Sotheby’s has announced top lots for a new sales series in Paris this October. Works will go up for sale in a new live-streamed evening sale event titled “Modernités/Contemporary”– two back-to-back sales comprising works of European modern and contemporary art. Scheduled to take place on October 21, the event will feature the same televised, remote sale model debuted in the summer auction series.
Sotheby’s European Chairman Helena Newman will lead the Paris modern evening sale portion from London’s ‘control centre’ for the first portion of the Paris auction. As seen in the summer mega-sales, the auctioneer will field bids in concert with remote colleagues in London, Paris, New York and Asia. Oliver Barker, Sotheby’s European Chairman, will then take over for the Sotheby’s fall Contemporary Art Evening auction.
Among the top lots in the Paris modern series are Pierre Soulages’s untitled 1956 painting estimated at €700,000-€1 million ($800,000-$1.2 million), Francis Picabia’s Minos (1929) estimated at €2.8-3.5 million ($3.3 million-$4.1 million), and Yves Tanguy’s Composition Surrealiste (1941) estimated at €1-1.5 million ($1.2 million-$1.8 million). Pablo Picasso’s portrait Tête d’Homme (1940), a work on paper, is another leading lot set to go up for sale with the estimate available upon request. A private collection of 25 modernist lots will highlight the sale with a total value in excess of €10 million ($12 million). Many of the works have never been on the market.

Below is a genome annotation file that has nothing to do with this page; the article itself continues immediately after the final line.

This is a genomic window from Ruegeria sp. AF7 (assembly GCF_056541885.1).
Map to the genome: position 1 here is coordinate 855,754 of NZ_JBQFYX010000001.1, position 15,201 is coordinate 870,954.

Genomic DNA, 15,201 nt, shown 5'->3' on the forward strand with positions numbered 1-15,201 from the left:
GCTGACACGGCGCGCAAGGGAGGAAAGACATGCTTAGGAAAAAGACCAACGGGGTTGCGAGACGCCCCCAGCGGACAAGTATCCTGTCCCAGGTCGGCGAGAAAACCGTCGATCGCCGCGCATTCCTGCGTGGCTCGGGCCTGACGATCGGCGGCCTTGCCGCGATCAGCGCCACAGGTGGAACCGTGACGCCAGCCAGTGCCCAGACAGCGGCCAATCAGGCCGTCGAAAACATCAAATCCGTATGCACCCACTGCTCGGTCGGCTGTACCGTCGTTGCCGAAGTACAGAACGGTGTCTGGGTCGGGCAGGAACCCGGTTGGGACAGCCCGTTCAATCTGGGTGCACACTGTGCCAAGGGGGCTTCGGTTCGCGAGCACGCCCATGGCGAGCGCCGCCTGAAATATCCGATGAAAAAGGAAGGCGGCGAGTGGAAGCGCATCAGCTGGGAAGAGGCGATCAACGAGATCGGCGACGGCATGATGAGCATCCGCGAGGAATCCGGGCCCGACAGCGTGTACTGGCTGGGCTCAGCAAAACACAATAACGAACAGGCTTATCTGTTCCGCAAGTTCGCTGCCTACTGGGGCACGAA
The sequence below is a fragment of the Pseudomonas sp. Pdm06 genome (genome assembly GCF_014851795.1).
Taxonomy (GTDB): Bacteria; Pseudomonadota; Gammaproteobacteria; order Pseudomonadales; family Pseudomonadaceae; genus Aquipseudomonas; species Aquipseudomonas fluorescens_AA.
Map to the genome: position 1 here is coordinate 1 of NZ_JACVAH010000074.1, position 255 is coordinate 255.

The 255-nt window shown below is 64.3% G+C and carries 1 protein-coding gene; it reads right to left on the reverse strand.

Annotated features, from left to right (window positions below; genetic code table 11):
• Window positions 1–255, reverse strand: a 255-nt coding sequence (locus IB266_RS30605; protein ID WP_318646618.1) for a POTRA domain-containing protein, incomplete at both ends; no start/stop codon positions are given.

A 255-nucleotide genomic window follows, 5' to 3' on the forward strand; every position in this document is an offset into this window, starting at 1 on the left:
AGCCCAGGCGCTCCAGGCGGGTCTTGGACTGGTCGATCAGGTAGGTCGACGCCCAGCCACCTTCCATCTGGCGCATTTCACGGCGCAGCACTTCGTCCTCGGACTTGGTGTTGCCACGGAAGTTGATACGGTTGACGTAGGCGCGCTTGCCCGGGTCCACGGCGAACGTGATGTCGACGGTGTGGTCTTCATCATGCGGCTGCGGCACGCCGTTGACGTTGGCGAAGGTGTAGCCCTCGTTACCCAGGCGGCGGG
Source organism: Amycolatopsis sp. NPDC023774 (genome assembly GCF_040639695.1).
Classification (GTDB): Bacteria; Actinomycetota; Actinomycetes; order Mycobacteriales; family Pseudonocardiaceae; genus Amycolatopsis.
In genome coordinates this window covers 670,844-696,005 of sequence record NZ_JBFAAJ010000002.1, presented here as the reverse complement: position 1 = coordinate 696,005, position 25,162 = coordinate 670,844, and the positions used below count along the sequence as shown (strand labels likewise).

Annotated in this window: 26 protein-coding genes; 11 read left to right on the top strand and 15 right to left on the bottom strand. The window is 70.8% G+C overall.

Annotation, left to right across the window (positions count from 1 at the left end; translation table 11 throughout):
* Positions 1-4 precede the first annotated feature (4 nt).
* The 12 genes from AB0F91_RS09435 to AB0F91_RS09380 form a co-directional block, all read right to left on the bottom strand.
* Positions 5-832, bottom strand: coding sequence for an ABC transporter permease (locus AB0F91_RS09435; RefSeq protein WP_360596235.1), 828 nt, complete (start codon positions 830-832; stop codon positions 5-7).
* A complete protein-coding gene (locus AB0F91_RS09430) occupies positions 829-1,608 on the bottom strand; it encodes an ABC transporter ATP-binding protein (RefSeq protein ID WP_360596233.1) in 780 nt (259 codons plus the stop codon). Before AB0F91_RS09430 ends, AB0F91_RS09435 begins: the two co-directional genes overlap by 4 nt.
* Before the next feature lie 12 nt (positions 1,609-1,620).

In the contemporary segment, a black and white painting by British artist Bridget Riley completed circa 1960s will go up for sale. The work is estimated at £5.5 million-7.5 million ($7 million-$9.6 million). Sotheby’s expects the work to set a new record for the artist, whose highest auction of €4 million ($4.7 million) was achieved in 2019.
“Paris and London have long reigned as major European hubs for artistic creativity and innovation, just as they continue to be central to the art market.” said Helena Newman, Sotheby’s Chairman for Europe & Auctioneer for Modernités. “This year, as the art world community is not able to congregate in these cities physically, we are uniting the audiences by expanding the livestream model that we pioneered over the summer months in New York and London.”
The sale comes after the houses’s successful London hybrid auction staged in late July, where Sotheby’s sold a $18.8 million Rembrandt. Now, Sotheby’s is looking to further innovate. “Not bound by physical location, we were freed up to think across the region, and the pairing of these two sales made perfect sense as a cohesive and fresh offering to our clients” said Mario Tavella, Président-directeur-général of Sotheby’s France & Chairman for Europe.
According to Sotheby’s, the growth in sales seen in Paris in the past two years made it the ideal site to further expand the new auction model. Last year Sotheby’s saw a record year for their Paris sales, with a total of €355 million, up more than forty percent from 2018.